Furthermore, it was my experience that many of my patients did not like or feel comfortable with the wording of Autogenic Therapy/Training. The wording was too absolute, declarative and directive and did not capture the process of gradually increasing the relaxation sensations such as heaviness and warmth. Thus, I modified the wording to be less absolute and directive and capture more of the gradual process.


There is a common school of thought among many experts in relaxation that patients/clients benefit more from learning multiple types of relaxation, and combining some for which they are most comfortable and get the best results.


There are many relaxation tapes available. There is no good evidence of superiority of any tape or CD over others. There is very little research comparing different tapes and CDs.


I believe that practitioners and users should often try multiple procedures on various tapes or CDs. I believe that this tape/CD is a prudent addition to a desired set.


Instructions [See Patient/Client Health Education]:

I typically recommend that persons learn at least passive muscle relaxation, self-generated relaxation, and relaxed breathing. The instructions that I provide to persons are contained in:

[See Using Relaxation CD/tape and Relaxed Breathing  in Patient Education section]


FAQs regarding CD:

Q: Can I buy a copy of this CD from you instead of Guilford?

A: Yes, but…. I can sell copies of the CD but the price is a little higher from me ($20). If you are one of my patients, I can provide a CD to you at this price.


Q: Should I get this CD if I already have other relaxation CDs?

A: Probably. I assume that if you are reading this, you probably are less than ideally satisfied with the relaxation procedures you already have. Adding this will not necessarily provide the solution but it might provide additional ideas and benefits.


Q: is using relaxation CDs more or less useful than, or the same as, “live” or “face-to-face” instructions from a professional?

A: This is a debatable question with good professionals supporting various views. I wrote a chapter about this topic in Biofeedback: A Practitioner’s Guide (2nd Ed.). I am not saying here that you need to read that chapter although it is a good description of the issues. A detailed discussion is beyond the present space. My summary view is that a very large percentage of people can use CDs with additional instructions about their use in order to learn relaxation sufficiently to accomplish their goals of improved management of their symptoms. They obviously need to be well motivated, have sufficient and necessary information, and persist in their use of the CD over many weeks or months. That often makes more sense when considering a stepped-care approach, thus starting with less complicated and less expensive, yet credible and useful procedures, before more involved and more costly methods. Having said this and having practiced from this perspective for 40 years, I also know that some persons need individual, face-to-face, hence “live” instructions in a professional’s office.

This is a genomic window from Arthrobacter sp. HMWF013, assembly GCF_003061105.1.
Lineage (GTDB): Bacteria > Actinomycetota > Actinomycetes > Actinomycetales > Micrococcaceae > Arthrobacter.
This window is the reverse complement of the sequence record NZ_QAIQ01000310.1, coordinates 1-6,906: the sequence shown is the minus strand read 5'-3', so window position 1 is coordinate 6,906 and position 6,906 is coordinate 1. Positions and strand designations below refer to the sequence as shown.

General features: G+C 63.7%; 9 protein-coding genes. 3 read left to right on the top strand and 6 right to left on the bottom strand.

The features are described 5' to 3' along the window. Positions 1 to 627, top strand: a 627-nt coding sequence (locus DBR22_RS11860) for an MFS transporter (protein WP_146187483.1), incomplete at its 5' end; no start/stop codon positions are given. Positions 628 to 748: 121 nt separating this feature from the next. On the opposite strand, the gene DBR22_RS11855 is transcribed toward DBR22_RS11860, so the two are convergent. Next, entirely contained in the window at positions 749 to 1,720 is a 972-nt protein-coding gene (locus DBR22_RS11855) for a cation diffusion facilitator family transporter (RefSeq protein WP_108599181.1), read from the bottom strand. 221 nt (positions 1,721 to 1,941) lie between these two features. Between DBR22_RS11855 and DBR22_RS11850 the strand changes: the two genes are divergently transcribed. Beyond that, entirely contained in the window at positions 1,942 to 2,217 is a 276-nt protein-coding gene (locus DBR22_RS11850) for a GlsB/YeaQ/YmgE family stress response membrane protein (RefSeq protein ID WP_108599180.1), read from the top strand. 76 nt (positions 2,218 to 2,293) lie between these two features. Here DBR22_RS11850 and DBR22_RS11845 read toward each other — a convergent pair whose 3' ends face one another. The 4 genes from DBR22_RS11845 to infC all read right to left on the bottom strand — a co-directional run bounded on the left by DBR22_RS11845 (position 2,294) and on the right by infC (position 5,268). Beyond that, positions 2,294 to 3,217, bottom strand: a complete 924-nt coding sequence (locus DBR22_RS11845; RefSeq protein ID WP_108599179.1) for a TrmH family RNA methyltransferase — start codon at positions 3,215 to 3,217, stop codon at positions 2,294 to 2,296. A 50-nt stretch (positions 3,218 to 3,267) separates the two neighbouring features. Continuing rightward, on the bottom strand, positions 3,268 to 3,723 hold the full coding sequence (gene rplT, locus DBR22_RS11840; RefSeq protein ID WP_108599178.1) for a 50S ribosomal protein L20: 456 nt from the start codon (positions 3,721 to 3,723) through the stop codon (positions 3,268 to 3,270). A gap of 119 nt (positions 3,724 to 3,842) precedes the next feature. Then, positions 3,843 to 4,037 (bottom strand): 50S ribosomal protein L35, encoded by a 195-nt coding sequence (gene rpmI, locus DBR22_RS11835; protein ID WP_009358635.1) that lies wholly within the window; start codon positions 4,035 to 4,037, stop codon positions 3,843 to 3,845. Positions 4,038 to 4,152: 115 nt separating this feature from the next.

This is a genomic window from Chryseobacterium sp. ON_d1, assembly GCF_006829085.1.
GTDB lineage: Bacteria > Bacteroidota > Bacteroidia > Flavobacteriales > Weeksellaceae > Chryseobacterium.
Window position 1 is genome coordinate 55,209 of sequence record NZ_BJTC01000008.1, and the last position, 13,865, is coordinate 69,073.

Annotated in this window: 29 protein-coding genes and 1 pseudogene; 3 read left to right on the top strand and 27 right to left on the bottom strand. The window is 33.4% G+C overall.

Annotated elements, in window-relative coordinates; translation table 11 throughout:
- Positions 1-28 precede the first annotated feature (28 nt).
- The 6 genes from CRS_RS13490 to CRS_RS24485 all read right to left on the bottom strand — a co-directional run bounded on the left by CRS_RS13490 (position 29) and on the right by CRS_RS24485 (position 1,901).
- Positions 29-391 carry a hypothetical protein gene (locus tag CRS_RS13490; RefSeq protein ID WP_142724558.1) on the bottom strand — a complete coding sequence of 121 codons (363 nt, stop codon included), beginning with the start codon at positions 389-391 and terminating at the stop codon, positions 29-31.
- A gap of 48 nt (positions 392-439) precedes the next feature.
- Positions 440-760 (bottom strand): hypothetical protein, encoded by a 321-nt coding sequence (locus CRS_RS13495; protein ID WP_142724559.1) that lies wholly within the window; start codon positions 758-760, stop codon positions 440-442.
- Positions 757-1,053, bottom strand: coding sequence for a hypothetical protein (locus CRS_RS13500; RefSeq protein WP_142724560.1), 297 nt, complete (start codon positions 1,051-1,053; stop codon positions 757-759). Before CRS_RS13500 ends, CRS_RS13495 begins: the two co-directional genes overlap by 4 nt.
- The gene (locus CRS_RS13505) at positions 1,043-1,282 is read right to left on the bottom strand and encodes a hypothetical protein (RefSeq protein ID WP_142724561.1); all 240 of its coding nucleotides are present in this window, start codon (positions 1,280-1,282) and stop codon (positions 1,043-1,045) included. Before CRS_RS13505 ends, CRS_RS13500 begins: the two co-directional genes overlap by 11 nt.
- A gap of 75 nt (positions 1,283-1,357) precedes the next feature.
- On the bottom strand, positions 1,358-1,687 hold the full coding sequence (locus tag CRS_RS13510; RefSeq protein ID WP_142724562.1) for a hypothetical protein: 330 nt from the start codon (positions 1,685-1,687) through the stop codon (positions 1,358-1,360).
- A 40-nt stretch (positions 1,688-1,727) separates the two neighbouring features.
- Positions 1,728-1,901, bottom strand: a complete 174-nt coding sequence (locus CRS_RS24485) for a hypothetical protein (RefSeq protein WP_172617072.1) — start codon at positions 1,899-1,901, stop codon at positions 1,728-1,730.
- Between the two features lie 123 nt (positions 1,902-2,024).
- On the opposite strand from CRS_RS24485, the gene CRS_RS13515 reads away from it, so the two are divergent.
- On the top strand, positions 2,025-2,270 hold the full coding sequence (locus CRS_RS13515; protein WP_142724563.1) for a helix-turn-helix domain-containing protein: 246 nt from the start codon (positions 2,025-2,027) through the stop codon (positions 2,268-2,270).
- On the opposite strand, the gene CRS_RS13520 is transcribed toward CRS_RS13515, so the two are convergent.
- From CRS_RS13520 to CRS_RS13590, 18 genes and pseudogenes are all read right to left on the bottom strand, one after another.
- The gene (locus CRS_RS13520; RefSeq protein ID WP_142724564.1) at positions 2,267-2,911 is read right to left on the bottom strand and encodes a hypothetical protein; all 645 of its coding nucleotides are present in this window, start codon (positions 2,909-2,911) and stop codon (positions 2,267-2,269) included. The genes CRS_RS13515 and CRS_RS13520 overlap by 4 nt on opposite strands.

Q: Are these relaxation procedures available electronically, such as via a linked downloadable file or on a flash drive.

A: Guilford Press kindly gave permission for me to provide flash drives to my patients. The charge is the same as for a CD and I pay Guilford as if I had bought CDs from them. They allowed this at least temporarily for those patients who do not have CD players as they are fast becoming obsolete. My plan and hope is that electronic downloads will become available for a fee from either Guilford Press or on this website.